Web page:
Thursday, August 18, 2016

Hanging The World

For years and years, we had a small inflatable globe aboard. It was a $6 impulse buy from a toy shop along our route, and you could tell. Place names were frequently misspelled, and colour fills didn't always match their intended borders. But we had drawn our route on the globe, and it was fun to twirl and look at where we had been.

Alas, our $6 globe was only $6 worth of robust, and developed a leak. It was now a sad deflated thing, sitting in a corner and waiting for me to consign it to the Great Map Collection in the Sky.

And now I can.

In preparation for leaving Pluto and heading for Indonesia, we ordered nautical charts. Although we mainly navigate with our electronic charts, we always keep a paper log as we go and mark our progress on a paper chart. (We know far too many people who have lost all their electronics in lightning strikes not to have a backup plan. Plus we like kicking it old school.) And while were in our local chart store, the girls and I found some laminated world maps. "Perfect!" I thought. "Time to replace globey." Into the pile it went.

The map came home. The map waited. We cranked through our job list. Then, one exciting afternoon after I helped Erik to run three metres of wet exhaust hose for the diesel tank through an inaccessible space, I was ready for a treat.

"Don't you want to help me wire the new inverter?" came Erik's muffled voice from his favourite spot under the navigation desk.
At least it isn't the bilge.
"Mmm, so tempting," I said, clutching my map, "but I have a job to do."

I carefully unrolled the map on the cockpit table and drew in our route. "Chesapeake... Florida... Guatemala... Galapagos... Tuamotus... Tonga..." I muttered to myself as I moved the red Sharpie along the map. "Cairns. There." I held it up, proud of my handiwork. "Now. Where are we going to hang you?"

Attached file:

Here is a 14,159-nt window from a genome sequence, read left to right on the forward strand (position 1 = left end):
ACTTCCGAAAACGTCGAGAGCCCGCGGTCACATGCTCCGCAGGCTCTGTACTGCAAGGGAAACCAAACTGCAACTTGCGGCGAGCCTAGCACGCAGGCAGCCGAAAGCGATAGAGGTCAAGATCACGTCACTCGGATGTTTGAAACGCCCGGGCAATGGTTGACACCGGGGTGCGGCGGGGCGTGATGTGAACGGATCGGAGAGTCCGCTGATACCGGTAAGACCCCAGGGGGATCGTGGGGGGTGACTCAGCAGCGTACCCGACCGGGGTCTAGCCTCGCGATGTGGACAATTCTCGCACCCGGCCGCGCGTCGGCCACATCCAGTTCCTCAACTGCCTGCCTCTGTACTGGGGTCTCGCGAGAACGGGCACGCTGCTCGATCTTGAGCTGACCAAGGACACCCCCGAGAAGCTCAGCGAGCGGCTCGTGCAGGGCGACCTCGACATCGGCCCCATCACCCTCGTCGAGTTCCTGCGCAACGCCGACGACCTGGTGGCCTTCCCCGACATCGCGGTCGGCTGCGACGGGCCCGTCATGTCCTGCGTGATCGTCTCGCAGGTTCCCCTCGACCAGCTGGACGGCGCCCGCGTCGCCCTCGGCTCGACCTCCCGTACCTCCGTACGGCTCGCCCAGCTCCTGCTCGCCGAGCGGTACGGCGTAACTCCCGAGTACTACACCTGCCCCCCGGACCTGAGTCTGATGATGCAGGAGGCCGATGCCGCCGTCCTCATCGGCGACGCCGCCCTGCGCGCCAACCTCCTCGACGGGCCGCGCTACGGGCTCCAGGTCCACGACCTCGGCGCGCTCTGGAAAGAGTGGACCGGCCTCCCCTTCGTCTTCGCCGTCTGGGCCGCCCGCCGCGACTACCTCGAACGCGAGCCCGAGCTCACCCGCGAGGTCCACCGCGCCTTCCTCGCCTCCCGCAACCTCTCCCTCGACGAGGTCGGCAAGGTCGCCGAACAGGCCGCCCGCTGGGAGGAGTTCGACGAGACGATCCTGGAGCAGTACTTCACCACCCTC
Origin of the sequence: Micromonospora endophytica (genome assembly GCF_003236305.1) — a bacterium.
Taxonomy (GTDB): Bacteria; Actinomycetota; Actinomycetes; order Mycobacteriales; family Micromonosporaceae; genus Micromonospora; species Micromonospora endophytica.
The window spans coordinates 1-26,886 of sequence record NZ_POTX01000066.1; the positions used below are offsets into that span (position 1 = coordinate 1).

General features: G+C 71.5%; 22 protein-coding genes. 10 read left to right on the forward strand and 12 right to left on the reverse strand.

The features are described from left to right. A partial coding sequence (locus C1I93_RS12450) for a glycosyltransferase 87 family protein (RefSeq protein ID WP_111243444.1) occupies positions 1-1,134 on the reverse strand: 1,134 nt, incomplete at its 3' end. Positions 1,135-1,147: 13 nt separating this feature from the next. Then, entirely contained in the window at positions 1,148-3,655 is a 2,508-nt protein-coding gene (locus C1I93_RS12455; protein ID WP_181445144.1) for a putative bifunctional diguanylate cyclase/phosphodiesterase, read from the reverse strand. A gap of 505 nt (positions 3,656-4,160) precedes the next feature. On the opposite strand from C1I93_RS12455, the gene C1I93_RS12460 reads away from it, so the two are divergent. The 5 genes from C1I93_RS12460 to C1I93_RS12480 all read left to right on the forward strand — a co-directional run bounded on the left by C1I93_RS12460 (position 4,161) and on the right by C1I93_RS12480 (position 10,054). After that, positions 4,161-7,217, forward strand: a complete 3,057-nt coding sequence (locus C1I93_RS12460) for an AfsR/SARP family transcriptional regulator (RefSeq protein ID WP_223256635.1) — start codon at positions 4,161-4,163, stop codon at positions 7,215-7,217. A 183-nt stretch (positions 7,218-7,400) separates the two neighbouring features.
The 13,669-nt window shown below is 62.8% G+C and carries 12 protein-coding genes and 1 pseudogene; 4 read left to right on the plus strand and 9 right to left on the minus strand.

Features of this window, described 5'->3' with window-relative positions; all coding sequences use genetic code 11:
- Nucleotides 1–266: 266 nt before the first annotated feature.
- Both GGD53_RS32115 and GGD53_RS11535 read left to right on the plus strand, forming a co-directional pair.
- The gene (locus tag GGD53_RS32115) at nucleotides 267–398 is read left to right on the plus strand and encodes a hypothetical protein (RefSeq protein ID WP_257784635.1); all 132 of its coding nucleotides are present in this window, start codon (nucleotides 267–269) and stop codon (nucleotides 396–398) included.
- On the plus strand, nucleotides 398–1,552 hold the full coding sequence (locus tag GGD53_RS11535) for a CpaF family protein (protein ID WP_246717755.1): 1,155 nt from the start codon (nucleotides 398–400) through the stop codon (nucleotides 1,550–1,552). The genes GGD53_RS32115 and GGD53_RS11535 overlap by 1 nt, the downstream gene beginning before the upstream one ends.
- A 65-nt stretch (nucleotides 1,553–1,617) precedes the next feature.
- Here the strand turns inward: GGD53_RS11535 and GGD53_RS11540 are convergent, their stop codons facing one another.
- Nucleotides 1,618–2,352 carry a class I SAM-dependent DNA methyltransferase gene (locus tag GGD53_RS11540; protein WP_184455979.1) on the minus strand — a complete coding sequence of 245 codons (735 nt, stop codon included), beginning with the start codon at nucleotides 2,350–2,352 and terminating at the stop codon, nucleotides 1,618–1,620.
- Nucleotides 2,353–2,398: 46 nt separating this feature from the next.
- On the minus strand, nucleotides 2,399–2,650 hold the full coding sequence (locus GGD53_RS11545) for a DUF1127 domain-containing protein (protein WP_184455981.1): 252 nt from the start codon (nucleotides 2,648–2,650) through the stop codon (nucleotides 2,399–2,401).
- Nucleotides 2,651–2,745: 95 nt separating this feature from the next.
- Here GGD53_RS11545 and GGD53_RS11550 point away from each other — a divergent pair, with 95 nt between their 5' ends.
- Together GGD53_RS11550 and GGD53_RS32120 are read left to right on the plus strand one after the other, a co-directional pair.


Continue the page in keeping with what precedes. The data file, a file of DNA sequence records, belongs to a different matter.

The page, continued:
As I've mentioned, every available surface, every nook and cranny, every bent-back hidey-hole inside every nook and cranny gets used on a boat. You have to. There is no way we could stow six months worth of food and supplies if we weren't ruthless with our space.

But what this means is: we have no large blank walls.

At all.

I tapped my chin. This was defeatist thinking; surely there was some place that would work. So I went on a treasure hunt.
Nope. Not in the v-berth.
Not on the forward locker.
Not on the toy bunk.
Not even on the ceiling.
Right, the floor. Great idea, Amy.
By now, I felt like I was living in Green Eggs and Ham:
I will not wrap you 'round the wall,
I cannot put you in the hall.
I cannot hang you on the door,
I will not leave you on the floor.
I cannot hang you here or there,
I cannot hang you anywhere!
I cannot hang this cursed plot,
I simply cannot find a spot.

My photographer was getting tired of my antics, so we took a break to do today's activity from her Ancient Egypt book.


Pharaoh Indy
 Mentally refreshed, we kept trying.
No, I might need to get into those galley cupboards someday.
Erik probably wouldn't appreciate me covering his tool bench.

Not even the small hallway works.
Come on, not even in the girls' room?
Thoroughly depressed, I took the map on deck. But wrapping it around a dorade didn't make me feel any better. 
I carefully unrolled the map by the windlass. "Is this what you want?" I asked. "The open air? Serious uv damage? Delamination and salt water?" Poor map. It wasn't its fault. I'd bought the smallest map the chart store had, and it was still too big.
Sigh, this time with emphasis.
And then the lightbulb went on.

For ages, I'd wanted to turn the second upper bunk in the salon into a hangout for the girls. For months it had been our go-to junk pile - always full of beach shelters, umbrellas, printers, boogie boards, and the other assorted detritus of our lives that we couldn't be arsed to put away properly.

Well, today I was going to be arsed.

I tidied the bunk. I enlisted the Pharaoh's help to bluetack the map to the wall. A few pillows later and voila. The girls moved in faster than rats on a jar of peanut butter.

The junk bunk is clean, the girls have a comfy place to read and the map fits.

It's a perfect day.
I'd better see how Erik is getting on with the inverter.


Karen said...

Very nice! Also, I like the pharoah makeup.

Anonymous said...

I put my dibs in for sleeping there when I visit. It looks fabulous
Love Mom/Grannie